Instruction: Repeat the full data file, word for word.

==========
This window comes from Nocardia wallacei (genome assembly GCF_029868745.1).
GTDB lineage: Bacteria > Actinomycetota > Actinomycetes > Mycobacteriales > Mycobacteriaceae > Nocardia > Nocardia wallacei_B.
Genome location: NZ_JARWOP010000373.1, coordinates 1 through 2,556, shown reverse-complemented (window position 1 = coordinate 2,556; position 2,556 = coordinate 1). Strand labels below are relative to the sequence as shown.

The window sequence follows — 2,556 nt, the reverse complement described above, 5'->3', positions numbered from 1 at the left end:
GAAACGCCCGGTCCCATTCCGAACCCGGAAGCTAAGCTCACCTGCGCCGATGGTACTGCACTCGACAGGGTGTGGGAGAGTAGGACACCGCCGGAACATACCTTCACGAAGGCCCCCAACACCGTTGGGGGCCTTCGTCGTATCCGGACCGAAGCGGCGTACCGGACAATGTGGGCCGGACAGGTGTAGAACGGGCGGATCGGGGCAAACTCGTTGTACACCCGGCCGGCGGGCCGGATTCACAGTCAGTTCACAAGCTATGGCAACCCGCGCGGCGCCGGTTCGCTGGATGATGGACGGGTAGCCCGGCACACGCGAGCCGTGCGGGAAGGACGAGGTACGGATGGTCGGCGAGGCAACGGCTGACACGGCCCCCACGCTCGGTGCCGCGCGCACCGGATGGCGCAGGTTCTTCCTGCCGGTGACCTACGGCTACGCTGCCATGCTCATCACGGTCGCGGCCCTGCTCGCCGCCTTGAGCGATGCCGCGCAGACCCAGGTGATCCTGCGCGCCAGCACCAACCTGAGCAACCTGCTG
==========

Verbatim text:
This window comes from Nocardia wallacei (genome assembly GCF_029868745.1).
GTDB lineage: Bacteria > Actinomycetota > Actinomycetes > Mycobacteriales > Mycobacteriaceae > Nocardia > Nocardia wallacei_B.
Genome location: NZ_JARWOP010000373.1, coordinates 1 through 2,556, shown reverse-complemented (window position 1 = coordinate 2,556; position 2,556 = coordinate 1). Strand labels below are relative to the sequence as shown.

The window sequence follows — 2,556 nt, the reverse complement described above, 5'->3', positions numbered from 1 at the left end:
GAAACGCCCGGTCCCATTCCGAACCCGGAAGCTAAGCTCACCTGCGCCGATGGTACTGCACTCGACAGGGTGTGGGAGAGTAGGACACCGCCGGAACATACCTTCACGAAGGCCCCCAACACCGTTGGGGGCCTTCGTCGTATCCGGACCGAAGCGGCGTACCGGACAATGTGGGCCGGACAGGTGTAGAACGGGCGGATCGGGGCAAACTCGTTGTACACCCGGCCGGCGGGCCGGATTCACAGTCAGTTCACAAGCTATGGCAACCCGCGCGGCGCCGGTTCGCTGGATGATGGACGGGTAGCCCGGCACACGCGAGCCGTGCGGGAAGGACGAGGTACGGATGGTCGGCGAGGCAACGGCTGACACGGCCCCCACGCTCGGTGCCGCGCGCACCGGATGGCGCAGGTTCTTCCTGCCGGTGACCTACGGCTACGCTGCCATGCTCATCACGGTCGCGGCCCTGCTCGCCGCCTTGAGCGATGCCGCGCAGACCCAGGTGATCCTGCGCGCCAGCACCAACCTGAGCAACCTGCTG